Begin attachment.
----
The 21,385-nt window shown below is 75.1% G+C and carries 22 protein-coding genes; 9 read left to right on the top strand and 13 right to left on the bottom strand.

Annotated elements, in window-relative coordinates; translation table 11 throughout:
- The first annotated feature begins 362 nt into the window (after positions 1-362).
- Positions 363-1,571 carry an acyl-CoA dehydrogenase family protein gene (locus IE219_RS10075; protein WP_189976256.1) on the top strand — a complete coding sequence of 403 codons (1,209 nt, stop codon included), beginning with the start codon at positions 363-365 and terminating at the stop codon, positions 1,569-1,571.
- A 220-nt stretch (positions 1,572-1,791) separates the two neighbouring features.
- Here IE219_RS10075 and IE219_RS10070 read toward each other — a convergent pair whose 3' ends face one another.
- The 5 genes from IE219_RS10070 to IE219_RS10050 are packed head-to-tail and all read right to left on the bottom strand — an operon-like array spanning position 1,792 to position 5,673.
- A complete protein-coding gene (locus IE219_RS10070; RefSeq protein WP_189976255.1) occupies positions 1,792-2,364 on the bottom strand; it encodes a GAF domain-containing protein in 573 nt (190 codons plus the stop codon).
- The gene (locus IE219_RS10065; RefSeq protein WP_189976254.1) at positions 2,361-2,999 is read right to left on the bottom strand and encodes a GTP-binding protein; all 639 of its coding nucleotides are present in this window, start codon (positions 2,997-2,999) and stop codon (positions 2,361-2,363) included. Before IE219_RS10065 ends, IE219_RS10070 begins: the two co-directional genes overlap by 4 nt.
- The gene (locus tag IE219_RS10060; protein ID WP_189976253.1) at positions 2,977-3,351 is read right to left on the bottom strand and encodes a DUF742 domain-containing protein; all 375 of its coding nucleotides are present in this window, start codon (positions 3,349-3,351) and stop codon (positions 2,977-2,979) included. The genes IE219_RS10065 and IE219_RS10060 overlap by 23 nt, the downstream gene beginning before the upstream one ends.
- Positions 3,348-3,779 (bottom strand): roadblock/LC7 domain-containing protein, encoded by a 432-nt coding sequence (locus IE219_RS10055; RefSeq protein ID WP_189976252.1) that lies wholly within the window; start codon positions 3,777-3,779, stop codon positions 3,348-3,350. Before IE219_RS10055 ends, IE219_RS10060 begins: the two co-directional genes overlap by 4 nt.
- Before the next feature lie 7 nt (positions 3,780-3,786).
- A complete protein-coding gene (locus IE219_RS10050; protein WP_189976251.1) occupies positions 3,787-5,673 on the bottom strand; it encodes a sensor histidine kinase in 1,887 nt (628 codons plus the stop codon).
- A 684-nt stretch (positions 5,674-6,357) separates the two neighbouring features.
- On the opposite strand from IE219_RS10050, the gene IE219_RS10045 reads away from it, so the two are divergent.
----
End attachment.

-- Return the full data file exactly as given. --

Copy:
The 21,385-nt window shown below is 75.1% G+C and carries 22 protein-coding genes; 9 read left to right on the top strand and 13 right to left on the bottom strand.

Annotated elements, in window-relative coordinates; translation table 11 throughout:
- The first annotated feature begins 362 nt into the window (after positions 1-362).
- Positions 363-1,571 carry an acyl-CoA dehydrogenase family protein gene (locus IE219_RS10075; protein WP_189976256.1) on the top strand — a complete coding sequence of 403 codons (1,209 nt, stop codon included), beginning with the start codon at positions 363-365 and terminating at the stop codon, positions 1,569-1,571.
- A 220-nt stretch (positions 1,572-1,791) separates the two neighbouring features.
- Here IE219_RS10075 and IE219_RS10070 read toward each other — a convergent pair whose 3' ends face one another.
- The 5 genes from IE219_RS10070 to IE219_RS10050 are packed head-to-tail and all read right to left on the bottom strand — an operon-like array spanning position 1,792 to position 5,673.
- A complete protein-coding gene (locus IE219_RS10070; RefSeq protein WP_189976255.1) occupies positions 1,792-2,364 on the bottom strand; it encodes a GAF domain-containing protein in 573 nt (190 codons plus the stop codon).
- The gene (locus IE219_RS10065; RefSeq protein WP_189976254.1) at positions 2,361-2,999 is read right to left on the bottom strand and encodes a GTP-binding protein; all 639 of its coding nucleotides are present in this window, start codon (positions 2,997-2,999) and stop codon (positions 2,361-2,363) included. Before IE219_RS10065 ends, IE219_RS10070 begins: the two co-directional genes overlap by 4 nt.
- The gene (locus tag IE219_RS10060; protein ID WP_189976253.1) at positions 2,977-3,351 is read right to left on the bottom strand and encodes a DUF742 domain-containing protein; all 375 of its coding nucleotides are present in this window, start codon (positions 3,349-3,351) and stop codon (positions 2,977-2,979) included. The genes IE219_RS10065 and IE219_RS10060 overlap by 23 nt, the downstream gene beginning before the upstream one ends.
- Positions 3,348-3,779 (bottom strand): roadblock/LC7 domain-containing protein, encoded by a 432-nt coding sequence (locus IE219_RS10055; RefSeq protein ID WP_189976252.1) that lies wholly within the window; start codon positions 3,777-3,779, stop codon positions 3,348-3,350. Before IE219_RS10055 ends, IE219_RS10060 begins: the two co-directional genes overlap by 4 nt.
- Before the next feature lie 7 nt (positions 3,780-3,786).
- A complete protein-coding gene (locus IE219_RS10050; protein WP_189976251.1) occupies positions 3,787-5,673 on the bottom strand; it encodes a sensor histidine kinase in 1,887 nt (628 codons plus the stop codon).
- A 684-nt stretch (positions 5,674-6,357) separates the two neighbouring features.
- On the opposite strand from IE219_RS10050, the gene IE219_RS10045 reads away from it, so the two are divergent.